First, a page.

From runner’s highs to boosted immunity: feel the health benefits of running after just one run.
Whether you are in the marathon runner or the “I’m never going to be a” runner camp, it’s hard to dispute the health benefits of running.
But is a runner’s high really a thing, and can just one run improve our health, or is it all in our heads? Here’s a look at the health benefits of running and the science behind what happens to our brains when we are on a run.
Health benefits of running
Studies show that a long-term running regimen can:
- Reduce a woman’s risk of breast cancer: Studies show that running can reduce a woman’s risk of breast cancer by up to 30 percent
- Reduce the risk of heart disease: Runners who exceed government recommendations for exercise have a 40 percent lower risk of heart disease and 40 percent reduced risk of developing high blood pressure.
- Rewire the brain: Researchers believe running can be therapeutic and reprogram our brain so it is more able to manage stress and anxiety.
- Prevent obesity and Type II diabetes: Runners are less likely to be obese and develop diabetes.
- Strengthen your joints and bones: Despite the myth that running weakens your joints, runners have a 20 percent lower risk of osteoarthritis and hip replacement.
And yes, runner’s highs are most certainly real, and experts say you can achieve it after just one run.
Here’s what your brain looks like on – and after – a run, and how just one session pounding the pavement can offer tremendous health benefits.
Your Brain At 0:00: Gearing up
However, once you start thinking about going on a run, your brain begins preparing your body for it. Anticipating a challenge, it sends a signal to our nervous system that it’s time to conserve energy. Our heart starts to beat faster, blood makes its way to our limbs, and our muscles fill with the oxygen and nutrients they will need.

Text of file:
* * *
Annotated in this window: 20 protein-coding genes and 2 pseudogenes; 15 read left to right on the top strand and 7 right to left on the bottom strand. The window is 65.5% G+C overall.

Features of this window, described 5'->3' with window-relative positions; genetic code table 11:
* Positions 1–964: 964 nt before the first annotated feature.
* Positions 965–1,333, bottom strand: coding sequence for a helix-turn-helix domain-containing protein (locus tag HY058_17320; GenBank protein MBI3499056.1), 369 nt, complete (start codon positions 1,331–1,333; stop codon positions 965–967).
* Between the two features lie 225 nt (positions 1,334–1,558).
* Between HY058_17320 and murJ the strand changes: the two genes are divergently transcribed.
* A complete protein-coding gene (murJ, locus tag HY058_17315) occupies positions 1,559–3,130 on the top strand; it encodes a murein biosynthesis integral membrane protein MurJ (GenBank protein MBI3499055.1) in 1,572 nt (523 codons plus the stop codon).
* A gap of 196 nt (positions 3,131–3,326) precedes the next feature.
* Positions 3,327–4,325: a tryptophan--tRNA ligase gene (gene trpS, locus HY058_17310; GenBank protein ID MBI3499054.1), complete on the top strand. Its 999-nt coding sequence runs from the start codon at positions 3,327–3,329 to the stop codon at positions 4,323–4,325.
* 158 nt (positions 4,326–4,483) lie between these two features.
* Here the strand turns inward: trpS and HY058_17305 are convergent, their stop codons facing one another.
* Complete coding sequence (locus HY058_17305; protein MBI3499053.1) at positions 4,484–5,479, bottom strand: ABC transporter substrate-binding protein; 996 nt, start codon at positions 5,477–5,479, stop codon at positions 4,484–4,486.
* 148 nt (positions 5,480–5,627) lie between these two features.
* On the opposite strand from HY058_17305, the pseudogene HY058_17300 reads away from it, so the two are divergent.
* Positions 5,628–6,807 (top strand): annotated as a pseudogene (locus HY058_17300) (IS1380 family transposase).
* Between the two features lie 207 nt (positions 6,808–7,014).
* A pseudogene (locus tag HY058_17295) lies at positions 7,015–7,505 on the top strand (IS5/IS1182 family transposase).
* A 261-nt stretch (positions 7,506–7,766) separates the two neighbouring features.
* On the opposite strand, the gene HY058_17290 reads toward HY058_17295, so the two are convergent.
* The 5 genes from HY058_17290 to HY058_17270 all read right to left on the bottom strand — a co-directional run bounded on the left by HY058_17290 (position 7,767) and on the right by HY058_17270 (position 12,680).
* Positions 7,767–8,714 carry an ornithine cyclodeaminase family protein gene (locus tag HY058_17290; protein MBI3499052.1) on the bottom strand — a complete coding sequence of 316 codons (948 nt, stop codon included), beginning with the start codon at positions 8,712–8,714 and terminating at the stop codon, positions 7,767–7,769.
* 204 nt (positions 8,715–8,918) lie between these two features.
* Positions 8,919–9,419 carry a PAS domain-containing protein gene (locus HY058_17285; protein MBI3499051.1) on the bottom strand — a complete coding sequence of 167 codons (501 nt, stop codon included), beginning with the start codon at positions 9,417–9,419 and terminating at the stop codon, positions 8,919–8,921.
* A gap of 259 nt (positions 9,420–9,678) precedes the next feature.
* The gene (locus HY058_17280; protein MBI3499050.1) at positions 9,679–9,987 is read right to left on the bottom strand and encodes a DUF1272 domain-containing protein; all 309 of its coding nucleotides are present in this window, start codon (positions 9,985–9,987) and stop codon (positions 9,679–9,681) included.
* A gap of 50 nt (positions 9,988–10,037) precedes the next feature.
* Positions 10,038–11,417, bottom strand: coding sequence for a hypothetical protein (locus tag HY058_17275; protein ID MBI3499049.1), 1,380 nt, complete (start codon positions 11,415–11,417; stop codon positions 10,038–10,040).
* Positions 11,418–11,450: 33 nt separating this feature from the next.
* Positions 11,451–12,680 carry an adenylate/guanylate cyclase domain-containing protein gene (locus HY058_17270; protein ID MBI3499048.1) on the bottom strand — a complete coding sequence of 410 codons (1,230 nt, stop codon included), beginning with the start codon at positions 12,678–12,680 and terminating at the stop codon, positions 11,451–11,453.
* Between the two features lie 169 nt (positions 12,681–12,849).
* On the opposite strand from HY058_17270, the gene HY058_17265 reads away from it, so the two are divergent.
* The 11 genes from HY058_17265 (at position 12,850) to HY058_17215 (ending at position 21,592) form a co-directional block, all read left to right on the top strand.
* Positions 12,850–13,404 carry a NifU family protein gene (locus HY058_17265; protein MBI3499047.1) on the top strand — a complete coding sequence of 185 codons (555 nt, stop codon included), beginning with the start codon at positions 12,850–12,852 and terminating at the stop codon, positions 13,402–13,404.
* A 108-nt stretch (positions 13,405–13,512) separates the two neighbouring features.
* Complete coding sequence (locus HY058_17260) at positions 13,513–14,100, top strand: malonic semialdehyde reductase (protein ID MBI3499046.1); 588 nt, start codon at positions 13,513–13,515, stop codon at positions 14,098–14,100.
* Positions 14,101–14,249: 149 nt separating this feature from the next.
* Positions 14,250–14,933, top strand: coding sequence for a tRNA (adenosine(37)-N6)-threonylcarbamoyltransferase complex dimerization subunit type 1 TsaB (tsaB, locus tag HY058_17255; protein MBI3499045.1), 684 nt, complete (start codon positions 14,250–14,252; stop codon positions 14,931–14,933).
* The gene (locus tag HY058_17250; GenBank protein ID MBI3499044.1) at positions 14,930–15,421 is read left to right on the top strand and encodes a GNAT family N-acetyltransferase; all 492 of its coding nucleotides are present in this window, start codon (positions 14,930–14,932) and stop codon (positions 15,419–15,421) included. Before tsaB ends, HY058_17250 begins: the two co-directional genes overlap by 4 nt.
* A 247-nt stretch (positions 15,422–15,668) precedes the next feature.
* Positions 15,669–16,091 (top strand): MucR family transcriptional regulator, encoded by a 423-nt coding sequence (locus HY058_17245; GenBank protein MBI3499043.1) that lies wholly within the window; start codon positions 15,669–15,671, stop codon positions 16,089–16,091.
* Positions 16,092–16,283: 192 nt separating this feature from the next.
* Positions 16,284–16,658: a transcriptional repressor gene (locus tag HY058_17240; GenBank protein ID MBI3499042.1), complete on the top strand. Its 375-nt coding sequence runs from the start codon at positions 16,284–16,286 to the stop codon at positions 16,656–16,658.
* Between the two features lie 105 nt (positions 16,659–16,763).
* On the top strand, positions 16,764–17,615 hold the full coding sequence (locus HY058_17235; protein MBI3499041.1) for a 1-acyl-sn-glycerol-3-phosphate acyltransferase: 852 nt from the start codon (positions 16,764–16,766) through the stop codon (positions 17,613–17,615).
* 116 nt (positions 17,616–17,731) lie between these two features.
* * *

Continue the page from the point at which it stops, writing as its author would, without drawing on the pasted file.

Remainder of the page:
At the same time, this natural preparation wakes us up and helps us get over that “I just can’t put my sneakers on today” bump.
Your Brain At 5:00: Into the groove
Five minutes in, and you still may not be feeling like you are gliding through your workout. Why? At this point, your heart rate may be high, your pulse may be fast and you may feel like your breathing is heavy.
This is because your body starts to recognize the fact that you’re running as a sign of stress. As a result, it releases the stress hormone cortisol, and begins preparing your body to make decisions about what steps to take next. Experienced runners may have built up a bit of immunity to this cortisol response, so their bodies may trigger less of a fight-or-flight response. So if you’re new to running and feel it’s hard at first, you’re not imagining things.
All of that doesn’t sound like running, so far, is decreasing your stress and increasing your happiness. But it is. At this point, your body begins counteracting the stress you’re under and preparing for the next challenge by improving your cognition, as well as stimulating regions of your brain that are related to memory, decision making and learning.
Your Brain At 15:00: Peak performance
As a continued response to the stress your body is under, it begins sending neurotransmitters, such as serotonin, norepinephrine and dopamine throughout your body. These feel-good chemicals begin to give you a sense of pleasure, increase your alertness and dull your sensitivity to pain.
At this point in your run, you may start to feel some itching. If you’re not used to the blood flow occurring in your limbs, your nerve endings could be irritated, sending an itching sensation to the brain. You may also experience some muscle cramping, which could be due to dehydration.
However, overall, you should start to feel those feel-good chemicals flooding your body. And you’ll find that the more you run, the more those stress chemicals turn into pleasure chemicals.
Your Brain At 45:00: Runner’s high
It turns out that our bodies may be wired for runner’s highs toward the end and after our runs.
Years ago, our ancestors’ survival depended upon their ability to run fast and far enough to catch the food they needed in order to live. Researchers think that they relied upon the feel-good chemicals released during a run for motivation for survival. The runner’s high may have served as a natural painkiller that helped them catch the food they needed for themselves and their families.
Toward the end of your run – and after – your elevated blood pressure and heart rate will continue to pump oxygen to your brain. This will make you feel alert and full of energy.
Additionally, newer research suggests that it’s not just endorphins, but also endocannabinoids, a naturally synthesized version of THC, that contributes to a runner’s high. Endocannabinoids, combined with those feel-good chemicals, will leave you feeling happy, energized and stress-free as you finish and recover from your run, just like they did thousands of years ago.
Ready to tap into the health benefits of running?
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Which health benefits of running keep you motivated?
Are you a runner? Share how running has helped you in the comments section below.